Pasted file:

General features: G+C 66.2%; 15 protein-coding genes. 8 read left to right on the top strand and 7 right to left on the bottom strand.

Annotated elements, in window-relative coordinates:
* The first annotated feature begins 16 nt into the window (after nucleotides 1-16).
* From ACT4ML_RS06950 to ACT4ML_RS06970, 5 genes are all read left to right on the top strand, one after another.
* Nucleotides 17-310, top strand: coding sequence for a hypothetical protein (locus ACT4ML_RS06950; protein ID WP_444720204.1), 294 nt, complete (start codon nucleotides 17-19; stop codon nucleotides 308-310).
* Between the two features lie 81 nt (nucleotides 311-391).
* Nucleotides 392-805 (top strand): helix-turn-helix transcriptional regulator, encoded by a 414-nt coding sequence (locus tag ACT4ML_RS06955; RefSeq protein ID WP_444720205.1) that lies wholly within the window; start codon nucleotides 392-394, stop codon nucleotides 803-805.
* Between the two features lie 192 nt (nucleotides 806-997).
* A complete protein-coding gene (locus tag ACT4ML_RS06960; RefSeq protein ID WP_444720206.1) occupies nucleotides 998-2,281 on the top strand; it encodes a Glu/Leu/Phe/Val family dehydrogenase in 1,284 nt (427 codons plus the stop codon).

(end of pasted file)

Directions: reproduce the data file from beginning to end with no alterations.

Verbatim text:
General features: G+C 66.2%; 15 protein-coding genes. 8 read left to right on the top strand and 7 right to left on the bottom strand.

Annotated elements, in window-relative coordinates:
* The first annotated feature begins 16 nt into the window (after nucleotides 1-16).
* From ACT4ML_RS06950 to ACT4ML_RS06970, 5 genes are all read left to right on the top strand, one after another.
* Nucleotides 17-310, top strand: coding sequence for a hypothetical protein (locus ACT4ML_RS06950; protein ID WP_444720204.1), 294 nt, complete (start codon nucleotides 17-19; stop codon nucleotides 308-310).
* Between the two features lie 81 nt (nucleotides 311-391).
* Nucleotides 392-805 (top strand): helix-turn-helix transcriptional regulator, encoded by a 414-nt coding sequence (locus tag ACT4ML_RS06955; RefSeq protein ID WP_444720205.1) that lies wholly within the window; start codon nucleotides 392-394, stop codon nucleotides 803-805.
* Between the two features lie 192 nt (nucleotides 806-997).
* A complete protein-coding gene (locus tag ACT4ML_RS06960; RefSeq protein ID WP_444720206.1) occupies nucleotides 998-2,281 on the top strand; it encodes a Glu/Leu/Phe/Val family dehydrogenase in 1,284 nt (427 codons plus the stop codon).